On many routers you can not flash the ROOter firmware using the factory GUI. The factory firmware will not accept the ROOter firmware as vaild so you have to find other ways to do the flashing. One of these is using TFTP. Here we will look at using TFTP on a computer to flash the router.
As we talked about on the All About Routers page, many routers must use TFTP to flash or have the option to use TFTP to flash. The Trivial File Transfer Protocol or TFTP is a method of transfering files from one device to another using Ethernet. It uses a client and server setup where the client device asks for a file from the server device and receives it via the Ethernet connection.
As explained on the All About Routers page, there are two slighty different ways a router uses TFTP to flash the router but the procedure is exactly the same for both. The only difference is one checks for a TFTP transfer automatically while the other requires the reset button to be held down for a certain amount of time. We will look at what is needed to allow flashing a router using TFTP.
Computer Static IP Address
The one thing that all bootloader running TFTP have in common is they don't run a DHCP server. This means they will not give your computer an IP Address so you will be unable to access the router until you set your computer to have a Static IP Address. Let's look at how to do that on Windows.
First you need to know what IP Address to use for the computer. Each bootloader has a specific IP Address for the TFTP server so you must set your computer's IP Address to this. This address must be provided with the specific flashing instructions.
Press the Windows key + I combination. In the ensuing dialog box select the Network and Internet tile.
In the following Status dialog click on the Properties button.
In the next dialog scroll down to the IP Settings section and click on the Edit button.
The Edit IP settings dialog will appear. Do the following.
- Set the mode to Manual.
- Make sure IPv4 is On.
- Set the IP Address to 192.168.1.2 or whatever IP Address is required.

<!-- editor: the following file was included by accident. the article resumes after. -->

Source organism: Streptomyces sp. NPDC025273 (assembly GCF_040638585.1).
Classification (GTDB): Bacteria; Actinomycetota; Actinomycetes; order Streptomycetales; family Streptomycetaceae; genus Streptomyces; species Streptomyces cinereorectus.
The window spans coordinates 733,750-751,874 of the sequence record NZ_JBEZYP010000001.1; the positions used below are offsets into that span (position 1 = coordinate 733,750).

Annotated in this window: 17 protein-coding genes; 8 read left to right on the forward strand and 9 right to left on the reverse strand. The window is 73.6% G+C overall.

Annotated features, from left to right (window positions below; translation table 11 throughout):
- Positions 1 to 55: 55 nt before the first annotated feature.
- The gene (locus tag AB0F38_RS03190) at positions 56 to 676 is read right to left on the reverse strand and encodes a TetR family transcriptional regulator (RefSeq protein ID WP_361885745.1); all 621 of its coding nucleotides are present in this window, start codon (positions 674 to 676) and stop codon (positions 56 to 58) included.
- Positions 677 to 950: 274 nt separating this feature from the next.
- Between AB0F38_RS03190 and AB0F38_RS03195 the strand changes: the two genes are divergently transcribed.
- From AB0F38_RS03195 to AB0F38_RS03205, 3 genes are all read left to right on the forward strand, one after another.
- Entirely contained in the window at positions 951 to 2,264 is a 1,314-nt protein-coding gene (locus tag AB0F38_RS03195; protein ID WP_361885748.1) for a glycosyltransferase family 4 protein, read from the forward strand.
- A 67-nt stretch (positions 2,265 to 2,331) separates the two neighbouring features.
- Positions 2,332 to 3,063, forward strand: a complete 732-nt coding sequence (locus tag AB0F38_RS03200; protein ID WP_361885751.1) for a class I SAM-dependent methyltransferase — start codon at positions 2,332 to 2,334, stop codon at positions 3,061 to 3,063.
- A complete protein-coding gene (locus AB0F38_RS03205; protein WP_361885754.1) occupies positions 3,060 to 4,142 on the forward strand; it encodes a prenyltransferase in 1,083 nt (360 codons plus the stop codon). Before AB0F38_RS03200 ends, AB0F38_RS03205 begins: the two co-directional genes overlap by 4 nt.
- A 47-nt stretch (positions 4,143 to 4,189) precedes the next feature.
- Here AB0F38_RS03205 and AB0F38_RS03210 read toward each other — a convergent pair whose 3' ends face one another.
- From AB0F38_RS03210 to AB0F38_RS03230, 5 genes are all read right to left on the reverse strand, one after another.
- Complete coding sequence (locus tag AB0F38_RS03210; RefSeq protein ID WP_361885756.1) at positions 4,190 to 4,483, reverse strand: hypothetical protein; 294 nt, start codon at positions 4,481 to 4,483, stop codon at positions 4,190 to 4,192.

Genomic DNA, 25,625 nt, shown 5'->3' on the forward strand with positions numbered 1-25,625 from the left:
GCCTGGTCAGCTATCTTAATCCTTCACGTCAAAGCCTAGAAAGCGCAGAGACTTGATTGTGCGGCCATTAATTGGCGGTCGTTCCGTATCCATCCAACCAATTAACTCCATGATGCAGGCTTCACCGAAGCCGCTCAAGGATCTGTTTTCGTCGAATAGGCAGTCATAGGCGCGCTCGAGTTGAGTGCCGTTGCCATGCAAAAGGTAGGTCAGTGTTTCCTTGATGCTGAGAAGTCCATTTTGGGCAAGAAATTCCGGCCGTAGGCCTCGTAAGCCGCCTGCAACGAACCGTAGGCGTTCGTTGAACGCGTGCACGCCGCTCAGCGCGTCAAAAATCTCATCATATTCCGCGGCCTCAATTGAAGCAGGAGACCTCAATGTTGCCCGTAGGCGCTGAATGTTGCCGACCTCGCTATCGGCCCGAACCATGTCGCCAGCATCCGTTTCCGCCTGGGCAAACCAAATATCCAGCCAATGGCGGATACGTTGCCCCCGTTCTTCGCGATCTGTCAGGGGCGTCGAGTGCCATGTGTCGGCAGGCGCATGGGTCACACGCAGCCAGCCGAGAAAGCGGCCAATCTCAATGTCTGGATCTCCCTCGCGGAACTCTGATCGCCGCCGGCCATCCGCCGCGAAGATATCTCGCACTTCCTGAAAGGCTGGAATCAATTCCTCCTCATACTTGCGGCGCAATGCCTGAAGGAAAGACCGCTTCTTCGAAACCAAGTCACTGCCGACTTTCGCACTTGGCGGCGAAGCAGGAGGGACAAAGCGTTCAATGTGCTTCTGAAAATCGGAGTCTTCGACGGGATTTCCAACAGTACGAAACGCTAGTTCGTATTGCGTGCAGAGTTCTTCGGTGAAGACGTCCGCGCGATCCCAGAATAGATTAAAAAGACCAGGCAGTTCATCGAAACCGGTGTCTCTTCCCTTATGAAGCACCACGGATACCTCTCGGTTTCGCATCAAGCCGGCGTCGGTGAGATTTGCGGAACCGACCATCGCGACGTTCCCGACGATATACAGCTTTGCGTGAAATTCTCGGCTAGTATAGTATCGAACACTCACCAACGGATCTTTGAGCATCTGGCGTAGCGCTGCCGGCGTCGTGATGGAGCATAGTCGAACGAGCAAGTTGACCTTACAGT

- Set the Subnet Prefix length to 24.
Click on the Save button. Your computer now has a static IP Address of 192.168.1.2.
To set your computer back to Automatic IP Address simply select the Automatic mode in the Edit IP settings dialog. You will want to do this when you have completed flashing the router.
The Windows Firewall can sometimes block a TFTP transfer so it is best to turn it off during this procedure. You will want to turn it on again after flashing the router.
Click on the Start button and enter defender into the search box. Select the Windows Defender Firewall Settings tile.
In the Firewall dialog select Turn Windows Defender Firewall on or off.
Select Turn Off Windows Defender Firewall for both Private and Public Networks. Click on the OK button.
The Firewall is now disabled. Make sure you enable it again once you have flashed the router.
Since the router is asking for a firmware file you must have a TFTP server running on the computer. There are many different TFTP servers for Windows but we will look at two that have been used successfully on a number of routers. These are the TFTPD32 program and the Tiny-PXE Server program.
Unzip the archive into a folder. It does not need installation to use. Copy your firmware file into this folder as well. Since each bootloader has different tftp client and server IP Addresses and a dfferent name for the firmware file we must tell TFTPD32 what these values are. We do this by editing the tftpd32.ini file. Three lines need to be changed to match the values desired by the bootloader.
- IP_Pool - the IP Address of the TFTP Client.
- BootFile - the name of the fileware file to be used.
- LocalIP - the IP Address of the TFTP server (the computer's Static IP Address).
A note about these values. Each bootloader will have different values for these and a ot depends on which type of TFTP flashing is being done.
For example, a router that is automatically looking for a TFTP server when it first boots up may say the TFTP client is 192.168.88.1, the TFTP server must be 192.168.88.100 and the firmware file must be named firmware.bin. In this case you must rename your firmware file match the desired name. In this example the router broadcasts over the Ethernet that it wants firmware.bin from the server at 192.168.88.100 and it is to be sent to the client at 192.168.88.